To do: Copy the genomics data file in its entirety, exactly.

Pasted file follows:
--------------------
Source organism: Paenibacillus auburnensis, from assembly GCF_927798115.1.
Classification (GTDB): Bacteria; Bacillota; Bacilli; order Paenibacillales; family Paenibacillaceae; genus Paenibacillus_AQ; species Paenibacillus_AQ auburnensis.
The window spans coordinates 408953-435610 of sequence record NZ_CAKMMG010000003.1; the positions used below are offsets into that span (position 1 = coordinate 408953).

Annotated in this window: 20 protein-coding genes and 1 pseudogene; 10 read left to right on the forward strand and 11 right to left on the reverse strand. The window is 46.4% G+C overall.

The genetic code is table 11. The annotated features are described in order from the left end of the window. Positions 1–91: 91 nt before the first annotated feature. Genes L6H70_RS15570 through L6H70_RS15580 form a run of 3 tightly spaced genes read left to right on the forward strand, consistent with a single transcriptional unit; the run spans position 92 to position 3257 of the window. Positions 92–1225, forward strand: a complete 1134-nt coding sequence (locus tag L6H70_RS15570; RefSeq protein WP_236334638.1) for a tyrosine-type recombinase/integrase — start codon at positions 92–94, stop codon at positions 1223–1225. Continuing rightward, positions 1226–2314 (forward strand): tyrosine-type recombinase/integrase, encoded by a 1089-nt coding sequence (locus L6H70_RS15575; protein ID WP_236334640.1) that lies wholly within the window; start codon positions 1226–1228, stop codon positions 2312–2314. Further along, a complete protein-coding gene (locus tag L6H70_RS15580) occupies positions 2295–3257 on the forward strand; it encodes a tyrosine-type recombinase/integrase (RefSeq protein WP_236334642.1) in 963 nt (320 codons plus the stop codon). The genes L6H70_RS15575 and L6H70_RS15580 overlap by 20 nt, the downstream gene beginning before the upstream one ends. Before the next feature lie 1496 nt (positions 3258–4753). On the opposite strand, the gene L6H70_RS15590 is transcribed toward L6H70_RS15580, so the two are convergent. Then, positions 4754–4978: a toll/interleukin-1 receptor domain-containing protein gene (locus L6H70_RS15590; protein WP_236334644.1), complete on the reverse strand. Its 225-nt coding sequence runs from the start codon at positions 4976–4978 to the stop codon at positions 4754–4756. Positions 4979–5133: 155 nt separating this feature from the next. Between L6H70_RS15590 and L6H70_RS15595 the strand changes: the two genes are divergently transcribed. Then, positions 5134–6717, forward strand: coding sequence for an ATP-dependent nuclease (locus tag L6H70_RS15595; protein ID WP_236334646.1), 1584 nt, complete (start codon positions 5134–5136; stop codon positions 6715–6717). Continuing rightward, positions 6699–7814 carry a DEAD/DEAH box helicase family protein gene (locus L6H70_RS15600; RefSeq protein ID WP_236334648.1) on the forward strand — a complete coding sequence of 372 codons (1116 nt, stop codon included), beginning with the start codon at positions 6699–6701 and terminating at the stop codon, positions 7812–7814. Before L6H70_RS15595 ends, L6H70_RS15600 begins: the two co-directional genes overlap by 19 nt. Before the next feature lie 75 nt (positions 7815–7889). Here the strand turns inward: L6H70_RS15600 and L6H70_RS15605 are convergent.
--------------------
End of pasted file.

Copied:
Source organism: Paenibacillus auburnensis, from assembly GCF_927798115.1.
Classification (GTDB): Bacteria; Bacillota; Bacilli; order Paenibacillales; family Paenibacillaceae; genus Paenibacillus_AQ; species Paenibacillus_AQ auburnensis.
The window spans coordinates 408953-435610 of sequence record NZ_CAKMMG010000003.1; the positions used below are offsets into that span (position 1 = coordinate 408953).

Annotated in this window: 20 protein-coding genes and 1 pseudogene; 10 read left to right on the forward strand and 11 right to left on the reverse strand. The window is 46.4% G+C overall.

The genetic code is table 11. The annotated features are described in order from the left end of the window. Positions 1–91: 91 nt before the first annotated feature. Genes L6H70_RS15570 through L6H70_RS15580 form a run of 3 tightly spaced genes read left to right on the forward strand, consistent with a single transcriptional unit; the run spans position 92 to position 3257 of the window. Positions 92–1225, forward strand: a complete 1134-nt coding sequence (locus tag L6H70_RS15570; RefSeq protein WP_236334638.1) for a tyrosine-type recombinase/integrase — start codon at positions 92–94, stop codon at positions 1223–1225. Continuing rightward, positions 1226–2314 (forward strand): tyrosine-type recombinase/integrase, encoded by a 1089-nt coding sequence (locus L6H70_RS15575; protein ID WP_236334640.1) that lies wholly within the window; start codon positions 1226–1228, stop codon positions 2312–2314. Further along, a complete protein-coding gene (locus tag L6H70_RS15580) occupies positions 2295–3257 on the forward strand; it encodes a tyrosine-type recombinase/integrase (RefSeq protein WP_236334642.1) in 963 nt (320 codons plus the stop codon). The genes L6H70_RS15575 and L6H70_RS15580 overlap by 20 nt, the downstream gene beginning before the upstream one ends. Before the next feature lie 1496 nt (positions 3258–4753). On the opposite strand, the gene L6H70_RS15590 is transcribed toward L6H70_RS15580, so the two are convergent. Then, positions 4754–4978: a toll/interleukin-1 receptor domain-containing protein gene (locus L6H70_RS15590; protein WP_236334644.1), complete on the reverse strand. Its 225-nt coding sequence runs from the start codon at positions 4976–4978 to the stop codon at positions 4754–4756. Positions 4979–5133: 155 nt separating this feature from the next. Between L6H70_RS15590 and L6H70_RS15595 the strand changes: the two genes are divergently transcribed. Then, positions 5134–6717, forward strand: coding sequence for an ATP-dependent nuclease (locus tag L6H70_RS15595; protein ID WP_236334646.1), 1584 nt, complete (start codon positions 5134–5136; stop codon positions 6715–6717). Continuing rightward, positions 6699–7814 carry a DEAD/DEAH box helicase family protein gene (locus L6H70_RS15600; RefSeq protein ID WP_236334648.1) on the forward strand — a complete coding sequence of 372 codons (1116 nt, stop codon included), beginning with the start codon at positions 6699–6701 and terminating at the stop codon, positions 7812–7814. Before L6H70_RS15595 ends, L6H70_RS15600 begins: the two co-directional genes overlap by 19 nt. Before the next feature lie 75 nt (positions 7815–7889). Here the strand turns inward: L6H70_RS15600 and L6H70_RS15605 are convergent.